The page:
300 Subscribers to Think Artificial

On May 27th 2007 I launched ThinkArtificial.org, a symbolic step up from my earlier blog that I’d been running for some months.

Following that step I was faced with whether I should flag the number of subscribers on the site. To set myself a goal I decided I wouldn’t reveal the number until it reached 300. And now it has happened.

Subscribers to TA have been holding at around 300 for about a month now—subscribers being people that are either subscribed to the site’s RSS feed or via email. Not counting those that visit the site regularly.

My thanks to everyone who’s been reading. You’re the reason I’m still at it.

Where we’re headed

Compared to my usual posting frequency I’ve been non-verbose lately. Business, but mostly personal issues have had my attention. I won’t make any promises on whether this will change anytime soon, but if it does I find it likely that posts will continue at the current pace (c.a. 1 post per week) but gain more meat and originality instead.

People sometimes think it’s easy to blog on a regular basis. It’s not. Keeping to a posting schedule without spending too much of your time or turning the whole thing into a chore is difficult. There’s also, at least for me, the importance of saying something for a reason — not just talk about your sore throat and the weather. Not to mention that you’ll hit dry spells or lack of enthusiasm and that’s when you have to push yourself to keep interested; to go out and thread your mind, the web or something completely different to inspire a fresh perspective.

.. a fresh perspective

One of my explicit goals when I started to blog was honing my writing skills. As it turns out, blogging couldn’t have been a better way to challenge myself with regards to content and especially presentation. It’s very hard to notice developments in writing because it happens very slowly. But there comes a time when you’ve changed so much that you look back and suddenly realize how much you’ve improved.

It’s not uncommon to realize at the same time that you’re ready to take things to a new level. At that point you need to take a step back and think about how you want to change. What new directions you can head in to continue to grow and develop.

I feel I’ve outgrown pure reporting or brief commentary in the way I’ve done so far. I (we) need a paradigm shift that makes better use of the new skills that I’ve developed. There’s no point in writing in the same manner you wrote when you were a baby. I recently started writing [science] fiction and I’m allotting some time to that on the expense of TA posting frequency. I may post some of it here later on, but in any case I’m sure that my new area of writing will prove vitamins to Think Artificial articles.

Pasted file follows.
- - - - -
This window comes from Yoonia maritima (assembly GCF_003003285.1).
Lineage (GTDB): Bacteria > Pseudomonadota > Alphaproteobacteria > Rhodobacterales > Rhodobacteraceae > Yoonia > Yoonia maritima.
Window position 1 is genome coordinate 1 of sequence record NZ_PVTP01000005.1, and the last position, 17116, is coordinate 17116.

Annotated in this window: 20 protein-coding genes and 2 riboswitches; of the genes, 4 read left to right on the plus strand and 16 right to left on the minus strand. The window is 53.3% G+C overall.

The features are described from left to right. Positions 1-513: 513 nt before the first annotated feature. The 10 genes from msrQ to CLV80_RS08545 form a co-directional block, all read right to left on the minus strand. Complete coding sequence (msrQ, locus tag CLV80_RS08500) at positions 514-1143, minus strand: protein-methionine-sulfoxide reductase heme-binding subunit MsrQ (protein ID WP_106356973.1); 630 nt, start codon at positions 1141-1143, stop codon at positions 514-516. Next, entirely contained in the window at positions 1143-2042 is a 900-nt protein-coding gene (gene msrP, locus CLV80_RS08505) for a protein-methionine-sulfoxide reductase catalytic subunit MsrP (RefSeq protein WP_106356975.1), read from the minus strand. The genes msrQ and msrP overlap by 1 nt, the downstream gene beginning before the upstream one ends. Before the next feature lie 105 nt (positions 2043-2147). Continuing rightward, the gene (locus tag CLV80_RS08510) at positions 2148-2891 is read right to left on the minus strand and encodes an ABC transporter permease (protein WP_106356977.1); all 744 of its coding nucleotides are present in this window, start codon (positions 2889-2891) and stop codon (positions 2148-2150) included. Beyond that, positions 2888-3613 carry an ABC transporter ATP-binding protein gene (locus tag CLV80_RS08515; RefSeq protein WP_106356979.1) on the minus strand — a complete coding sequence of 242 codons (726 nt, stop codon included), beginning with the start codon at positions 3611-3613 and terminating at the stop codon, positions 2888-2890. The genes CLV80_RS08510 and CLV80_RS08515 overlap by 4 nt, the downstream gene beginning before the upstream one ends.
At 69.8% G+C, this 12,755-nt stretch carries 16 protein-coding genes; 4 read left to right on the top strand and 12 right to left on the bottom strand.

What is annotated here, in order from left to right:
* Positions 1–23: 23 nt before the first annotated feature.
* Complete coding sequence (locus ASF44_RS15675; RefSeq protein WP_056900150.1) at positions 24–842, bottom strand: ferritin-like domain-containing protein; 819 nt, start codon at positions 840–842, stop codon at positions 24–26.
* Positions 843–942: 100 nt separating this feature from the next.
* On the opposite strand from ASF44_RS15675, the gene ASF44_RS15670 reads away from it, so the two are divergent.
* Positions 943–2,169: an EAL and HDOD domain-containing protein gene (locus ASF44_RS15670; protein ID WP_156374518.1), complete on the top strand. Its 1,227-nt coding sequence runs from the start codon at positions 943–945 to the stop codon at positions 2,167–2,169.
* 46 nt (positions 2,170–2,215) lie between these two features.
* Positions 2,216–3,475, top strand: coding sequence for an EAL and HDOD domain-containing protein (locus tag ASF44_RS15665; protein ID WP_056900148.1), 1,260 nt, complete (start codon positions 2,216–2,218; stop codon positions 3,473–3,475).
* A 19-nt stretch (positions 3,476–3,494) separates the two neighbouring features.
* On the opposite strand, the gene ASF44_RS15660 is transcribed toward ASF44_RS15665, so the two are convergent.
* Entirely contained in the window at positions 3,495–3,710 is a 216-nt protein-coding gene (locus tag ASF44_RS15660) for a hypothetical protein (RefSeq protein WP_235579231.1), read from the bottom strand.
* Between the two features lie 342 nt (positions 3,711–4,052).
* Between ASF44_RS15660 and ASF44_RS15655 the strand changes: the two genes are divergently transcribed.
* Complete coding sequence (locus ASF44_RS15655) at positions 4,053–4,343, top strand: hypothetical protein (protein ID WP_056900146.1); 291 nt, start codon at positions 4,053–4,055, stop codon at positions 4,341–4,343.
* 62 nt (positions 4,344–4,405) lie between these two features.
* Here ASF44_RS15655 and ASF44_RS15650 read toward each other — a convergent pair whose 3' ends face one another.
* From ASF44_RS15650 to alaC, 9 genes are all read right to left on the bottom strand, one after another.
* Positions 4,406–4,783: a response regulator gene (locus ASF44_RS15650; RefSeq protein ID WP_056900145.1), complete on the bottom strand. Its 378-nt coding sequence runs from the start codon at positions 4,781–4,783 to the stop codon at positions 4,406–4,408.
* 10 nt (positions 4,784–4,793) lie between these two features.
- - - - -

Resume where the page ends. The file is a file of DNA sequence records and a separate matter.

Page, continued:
As I develop this fresh perspective we’ll have to wait and see how it translates to blogging. Creativity can’t be rushed. For the moment a lower posting frequency will continue to reign. And we’ll possibly a few oddball content experiments.


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10 Comments, Comment or Ping

  1. Wow, Hrafn! Congratulations! It’s an impressive milestone, indeed. :)

  2. Thanks Esther. I’m really delighted so many like reading.

  3. You make a lot of VERY great points about the progress one goes through when writing a blog and the challenges of keeping it on schedule. The fact that you’ve been able to keep things mostly off yourself and completely off your bodily functions (or malfunctions) and precipitation (or the lack thereof) is one of the things I’ve most admired.

    I look forward to reading your science fiction, should you ever decide to share it (here or elsewhere).

    And of course, most importantly for the purposes of this post, congratulations on the 300! You finally have enough people-power to keep Xerxes and the Persians from taking over your blog. Huzzah!

  4. Yeah, it’s gotten dreadful at times when I was tight on time, or inspiration, but really wanted to push that post to both stand promise to myself and readers. That’s something I’m sure many others of similar mindset go through. But as long as I keep evolving it pays off, me thinks.

    Thanks Gnorb. (This. Is. Sparta.)

  5. Elijah

    Congratulations on your achievement and I wish far greater things happen for you. It would seem that the fiction you’re working on is destined to be a great and interesting read if you write it as well as this sites articles. Also be sure to remember that your personal matters are far more important than a multitude of posts.

  6. Congrats on the 300 subscribers. Only the first 10,000 are hard to get; after that, it’s a breeze :)

  7. @Elijah – Thank you for the kind words man. I appreciate that.

    @Awesomeo – Hehe. Thanks :)

  8. I like your blog. AI is not really the main focus of my blog but I have talked about it once and a while. 300 subscribers is a great milestone. I myself have just recently passed the 100 mark. I put up my feedburner statistic once I got to 120. I’m surprised you waited so long to mention your subscriber count. I usually consider anything above 100 as respectable and it usually attracts more subscribers when you display it.

  9. Congratulations, Hrafn! I’m feeling the pinch of sporadic posting as well, so I’m pleased to see that at least one of us has made it despite real life poking it’s nose into our blogging lives.

    On to the next 300!

    =)

  10. @Mike – Thank you Mike. I set the milestone very early on and stuck with it to challenge myself. I thought that if it meant harder to gain subscribers then, well, all the more challenge.

    @Eli – Thanks! But you had your own leap the other day as well, with the traffic spiking and evening off at triple what it was before. So on to the next for both of us! ;)

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